Another method for getting around your ISPs Domain Name System (DNS) servers and related filtering system is to use a free third party solution, such as one from OpenDNS or Google Public DNS. Both represent free alternative DNS solutions that are often faster than your ISPs own DNS servers, give you more control over the process and can also be more secure (e.g. OpenDNS has its own OPTION for adult content filtering that can effectively work at the network level).

Google Public DNS
http://code.google.com/speed/public-dns/

OpenDNS
http://www.opendns.com

BlockAid
http://www.blockaid.me

Swapping to a free DNS solution is usually just a simple matter of adding two IP address numbers (Primary/Preferred DNS Server and Secondary/Alternate DNS Server) into your software’s network connection profile (usually requires an admin account) or, more directly, from within your router. The latter method is best if you want the DNS change to benefit your whole network instead of just one device/computer (fyi – some pre-configured ISP supplied routers do not provide an option to change the DNS).

dns windows 7 change

It should be noted that most free DNS solutions are ad-supported, which only shows up when you miss-type a web address. At that point the free solution will often display its own search engine with a list of close matches for your search term (unobtrusive adverts will also be shown alongside). In reality this is little different from a normal search engine.

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Mark Jackson
By Mark Jackson
Mark is a professional technology writer, IT consultant and computer engineer from Dorset (England), he also founded ISPreview in 1999 and enjoys analysing the latest telecoms and broadband developments. Find me on Twitter, , Facebook and Linkedin.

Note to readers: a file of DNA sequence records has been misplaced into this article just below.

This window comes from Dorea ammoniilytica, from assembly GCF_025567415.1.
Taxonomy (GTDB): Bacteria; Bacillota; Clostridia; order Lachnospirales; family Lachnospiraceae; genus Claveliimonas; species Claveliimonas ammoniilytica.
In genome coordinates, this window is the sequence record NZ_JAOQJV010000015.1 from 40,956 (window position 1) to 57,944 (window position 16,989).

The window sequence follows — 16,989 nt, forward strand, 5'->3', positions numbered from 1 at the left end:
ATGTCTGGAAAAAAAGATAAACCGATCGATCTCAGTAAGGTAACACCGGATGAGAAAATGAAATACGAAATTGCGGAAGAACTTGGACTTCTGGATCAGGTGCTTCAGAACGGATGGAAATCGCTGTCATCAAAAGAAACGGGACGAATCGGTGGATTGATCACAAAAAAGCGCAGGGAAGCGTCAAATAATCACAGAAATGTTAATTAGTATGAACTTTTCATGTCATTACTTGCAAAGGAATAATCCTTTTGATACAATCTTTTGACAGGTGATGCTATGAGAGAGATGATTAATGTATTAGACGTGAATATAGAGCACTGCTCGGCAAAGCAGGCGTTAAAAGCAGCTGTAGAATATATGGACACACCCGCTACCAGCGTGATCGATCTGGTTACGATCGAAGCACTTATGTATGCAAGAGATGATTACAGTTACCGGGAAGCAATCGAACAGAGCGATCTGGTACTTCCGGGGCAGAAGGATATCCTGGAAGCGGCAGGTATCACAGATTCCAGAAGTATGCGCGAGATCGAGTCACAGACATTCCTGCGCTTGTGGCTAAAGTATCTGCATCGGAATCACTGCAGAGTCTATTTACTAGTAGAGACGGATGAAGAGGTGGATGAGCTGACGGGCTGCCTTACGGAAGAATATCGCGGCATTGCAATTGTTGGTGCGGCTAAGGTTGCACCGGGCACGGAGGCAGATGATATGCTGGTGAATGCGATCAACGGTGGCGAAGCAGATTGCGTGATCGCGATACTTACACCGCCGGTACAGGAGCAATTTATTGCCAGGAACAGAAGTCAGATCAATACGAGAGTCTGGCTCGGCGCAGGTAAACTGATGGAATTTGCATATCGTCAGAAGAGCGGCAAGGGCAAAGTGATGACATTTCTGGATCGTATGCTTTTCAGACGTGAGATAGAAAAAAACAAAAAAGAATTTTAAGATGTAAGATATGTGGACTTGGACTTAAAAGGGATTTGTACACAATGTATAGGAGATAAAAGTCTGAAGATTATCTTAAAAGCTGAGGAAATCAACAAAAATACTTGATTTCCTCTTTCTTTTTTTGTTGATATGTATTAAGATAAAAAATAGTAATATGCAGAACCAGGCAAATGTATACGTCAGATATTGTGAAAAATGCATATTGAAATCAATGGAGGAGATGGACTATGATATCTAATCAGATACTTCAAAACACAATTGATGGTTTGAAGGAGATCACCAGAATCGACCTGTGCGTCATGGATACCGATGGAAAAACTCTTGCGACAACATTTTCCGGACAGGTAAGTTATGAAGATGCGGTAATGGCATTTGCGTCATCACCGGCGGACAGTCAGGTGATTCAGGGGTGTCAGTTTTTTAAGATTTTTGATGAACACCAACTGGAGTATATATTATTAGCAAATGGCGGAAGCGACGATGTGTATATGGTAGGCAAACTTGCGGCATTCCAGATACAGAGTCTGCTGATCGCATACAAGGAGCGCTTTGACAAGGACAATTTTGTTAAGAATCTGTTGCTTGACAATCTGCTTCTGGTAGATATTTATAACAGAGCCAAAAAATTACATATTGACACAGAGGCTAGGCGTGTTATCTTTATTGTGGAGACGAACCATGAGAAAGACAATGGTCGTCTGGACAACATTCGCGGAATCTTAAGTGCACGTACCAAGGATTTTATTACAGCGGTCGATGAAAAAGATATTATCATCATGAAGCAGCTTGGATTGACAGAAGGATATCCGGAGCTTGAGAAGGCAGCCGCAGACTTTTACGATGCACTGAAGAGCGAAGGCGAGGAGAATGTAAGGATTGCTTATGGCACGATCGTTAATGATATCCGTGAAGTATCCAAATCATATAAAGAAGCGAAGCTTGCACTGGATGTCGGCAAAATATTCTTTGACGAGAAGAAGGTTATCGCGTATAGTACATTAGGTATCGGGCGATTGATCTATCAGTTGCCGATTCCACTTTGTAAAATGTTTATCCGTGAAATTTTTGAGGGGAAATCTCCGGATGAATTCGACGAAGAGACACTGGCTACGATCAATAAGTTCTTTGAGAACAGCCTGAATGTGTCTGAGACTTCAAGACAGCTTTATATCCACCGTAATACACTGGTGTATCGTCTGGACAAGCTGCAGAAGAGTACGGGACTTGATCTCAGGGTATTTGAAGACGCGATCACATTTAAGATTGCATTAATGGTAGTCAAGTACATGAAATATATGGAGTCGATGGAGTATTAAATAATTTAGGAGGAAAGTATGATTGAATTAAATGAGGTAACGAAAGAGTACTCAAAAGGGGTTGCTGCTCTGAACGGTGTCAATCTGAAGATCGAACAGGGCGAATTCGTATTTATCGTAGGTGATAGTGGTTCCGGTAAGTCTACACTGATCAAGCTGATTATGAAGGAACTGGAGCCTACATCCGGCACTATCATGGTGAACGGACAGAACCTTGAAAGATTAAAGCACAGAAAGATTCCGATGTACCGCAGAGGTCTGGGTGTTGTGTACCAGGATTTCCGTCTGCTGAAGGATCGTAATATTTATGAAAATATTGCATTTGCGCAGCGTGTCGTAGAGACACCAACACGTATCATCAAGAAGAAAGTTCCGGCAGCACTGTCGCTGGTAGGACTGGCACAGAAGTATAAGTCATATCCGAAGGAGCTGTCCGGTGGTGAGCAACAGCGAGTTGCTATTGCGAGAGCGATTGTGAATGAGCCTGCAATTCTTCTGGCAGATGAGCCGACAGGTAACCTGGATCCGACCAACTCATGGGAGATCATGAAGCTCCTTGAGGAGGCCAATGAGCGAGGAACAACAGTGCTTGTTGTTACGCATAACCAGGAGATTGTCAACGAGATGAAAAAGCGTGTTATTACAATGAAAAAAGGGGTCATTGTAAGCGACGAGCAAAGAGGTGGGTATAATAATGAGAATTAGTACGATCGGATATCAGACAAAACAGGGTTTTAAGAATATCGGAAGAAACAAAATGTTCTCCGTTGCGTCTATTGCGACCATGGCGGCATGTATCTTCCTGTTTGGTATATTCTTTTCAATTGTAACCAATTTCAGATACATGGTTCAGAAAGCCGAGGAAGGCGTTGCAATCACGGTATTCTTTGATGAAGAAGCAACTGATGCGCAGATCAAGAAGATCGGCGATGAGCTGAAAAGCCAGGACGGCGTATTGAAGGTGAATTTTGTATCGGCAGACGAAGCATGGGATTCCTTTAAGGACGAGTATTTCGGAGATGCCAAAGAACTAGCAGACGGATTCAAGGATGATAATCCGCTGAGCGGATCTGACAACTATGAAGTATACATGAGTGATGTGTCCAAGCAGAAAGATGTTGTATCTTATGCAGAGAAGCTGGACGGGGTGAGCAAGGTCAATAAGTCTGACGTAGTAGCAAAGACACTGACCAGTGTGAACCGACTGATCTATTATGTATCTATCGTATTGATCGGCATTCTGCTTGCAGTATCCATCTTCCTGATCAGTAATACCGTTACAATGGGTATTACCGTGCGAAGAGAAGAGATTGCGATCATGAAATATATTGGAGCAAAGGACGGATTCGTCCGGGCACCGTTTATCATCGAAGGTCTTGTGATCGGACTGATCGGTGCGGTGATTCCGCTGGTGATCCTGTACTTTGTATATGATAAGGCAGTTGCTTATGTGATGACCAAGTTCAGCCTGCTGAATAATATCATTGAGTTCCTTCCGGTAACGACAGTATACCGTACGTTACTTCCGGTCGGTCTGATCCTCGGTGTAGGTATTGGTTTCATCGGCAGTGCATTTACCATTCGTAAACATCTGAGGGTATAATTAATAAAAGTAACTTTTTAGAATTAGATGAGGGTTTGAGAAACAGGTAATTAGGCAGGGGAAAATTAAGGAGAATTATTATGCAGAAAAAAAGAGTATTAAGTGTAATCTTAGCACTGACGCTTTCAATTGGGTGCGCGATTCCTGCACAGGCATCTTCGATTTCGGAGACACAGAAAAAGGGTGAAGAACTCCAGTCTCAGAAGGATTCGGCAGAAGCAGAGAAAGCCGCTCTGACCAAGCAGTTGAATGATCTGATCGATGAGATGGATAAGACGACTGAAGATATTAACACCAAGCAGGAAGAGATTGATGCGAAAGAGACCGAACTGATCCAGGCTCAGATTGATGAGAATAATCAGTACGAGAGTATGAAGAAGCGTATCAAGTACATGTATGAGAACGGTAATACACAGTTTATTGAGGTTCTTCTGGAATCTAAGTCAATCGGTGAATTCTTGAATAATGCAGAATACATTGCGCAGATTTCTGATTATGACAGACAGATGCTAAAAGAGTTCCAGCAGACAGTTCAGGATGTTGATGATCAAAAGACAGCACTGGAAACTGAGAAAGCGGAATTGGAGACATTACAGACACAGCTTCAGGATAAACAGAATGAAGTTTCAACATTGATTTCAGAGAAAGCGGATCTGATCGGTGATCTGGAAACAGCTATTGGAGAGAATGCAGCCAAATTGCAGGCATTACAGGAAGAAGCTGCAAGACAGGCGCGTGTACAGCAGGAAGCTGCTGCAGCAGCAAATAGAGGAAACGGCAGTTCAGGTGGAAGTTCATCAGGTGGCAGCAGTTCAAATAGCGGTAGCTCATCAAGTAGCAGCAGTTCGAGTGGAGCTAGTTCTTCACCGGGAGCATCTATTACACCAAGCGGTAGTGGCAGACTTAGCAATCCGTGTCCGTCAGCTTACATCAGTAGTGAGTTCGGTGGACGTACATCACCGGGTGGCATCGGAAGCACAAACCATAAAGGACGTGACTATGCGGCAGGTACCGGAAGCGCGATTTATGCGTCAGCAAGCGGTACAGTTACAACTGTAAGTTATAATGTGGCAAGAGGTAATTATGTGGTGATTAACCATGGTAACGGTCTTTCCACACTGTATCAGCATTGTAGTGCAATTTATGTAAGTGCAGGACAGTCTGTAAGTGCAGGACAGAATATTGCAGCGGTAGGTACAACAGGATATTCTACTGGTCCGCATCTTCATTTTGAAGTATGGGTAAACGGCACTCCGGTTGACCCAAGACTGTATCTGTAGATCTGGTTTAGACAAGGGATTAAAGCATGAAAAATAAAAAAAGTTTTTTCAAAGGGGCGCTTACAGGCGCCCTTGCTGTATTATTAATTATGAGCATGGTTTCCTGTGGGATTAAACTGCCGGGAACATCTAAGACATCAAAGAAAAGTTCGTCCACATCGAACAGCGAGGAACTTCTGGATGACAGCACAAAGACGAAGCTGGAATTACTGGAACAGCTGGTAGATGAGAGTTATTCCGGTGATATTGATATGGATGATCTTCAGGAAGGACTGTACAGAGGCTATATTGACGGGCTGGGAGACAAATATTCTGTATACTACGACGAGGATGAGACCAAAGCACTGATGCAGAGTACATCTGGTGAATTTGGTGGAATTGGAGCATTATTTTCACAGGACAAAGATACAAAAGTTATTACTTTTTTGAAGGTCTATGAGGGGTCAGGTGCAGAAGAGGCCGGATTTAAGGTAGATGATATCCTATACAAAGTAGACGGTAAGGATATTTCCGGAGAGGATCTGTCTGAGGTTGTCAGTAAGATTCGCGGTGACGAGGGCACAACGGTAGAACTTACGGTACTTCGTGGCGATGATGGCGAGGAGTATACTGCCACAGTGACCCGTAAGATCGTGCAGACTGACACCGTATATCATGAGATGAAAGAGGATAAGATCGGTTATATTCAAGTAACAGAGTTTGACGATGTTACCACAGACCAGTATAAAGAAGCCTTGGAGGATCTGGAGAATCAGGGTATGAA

Leave a Comment
9 Responses
  1. Avatar DM

    while these are good tips, i just googled my real name today and found my home address in the first page of results from an online electoral roll website (i dont have a twitter or facebook account)

    so be careful what you sign up for under your real name

    • Avatar Adrian Hawkins

      That means that you have allowed your name to be placed on the unedited electoral roll, read the form you fill in more closely and tick the correct box.

  2. Avatar Adrian Hawkins

    OpenDNS are now trialing DNSCrypt, I have the beta running on my PC, basically it encrypts DNS so others cannot read what you are visiting.

  3. Avatar Adrian Hawkins

    Hi Mark, there are 2 “modes” , as I use it I see no difference whatever. You can run with DNSCrypt and have it fall back to insecure DNS or set up with DNSCRypt over TCP/Port 143 which can slow things a little. They recommend the latter for public outlets, Starbucks etc.

    The system is available for Windows, Linux, Mac and BSD. It’s worth a try,if you don’t like it/feel any benefit it’s easy to remove.

  4. Yeah going to do that, any extra bit of security is good when browsing over a public network.

  5. Similarly another simple way to avoid ISP based censorship/filtering is to install the Opera website browser and then enable its remote compression/cache system – Turbo Mode. This serves the pages through Opera’s servers and, thanks to compression, the ISP isn’t able to detect the compressed version of site as being blocked.

  6. Unblock facebook/youtube/bebo by using proxy0.net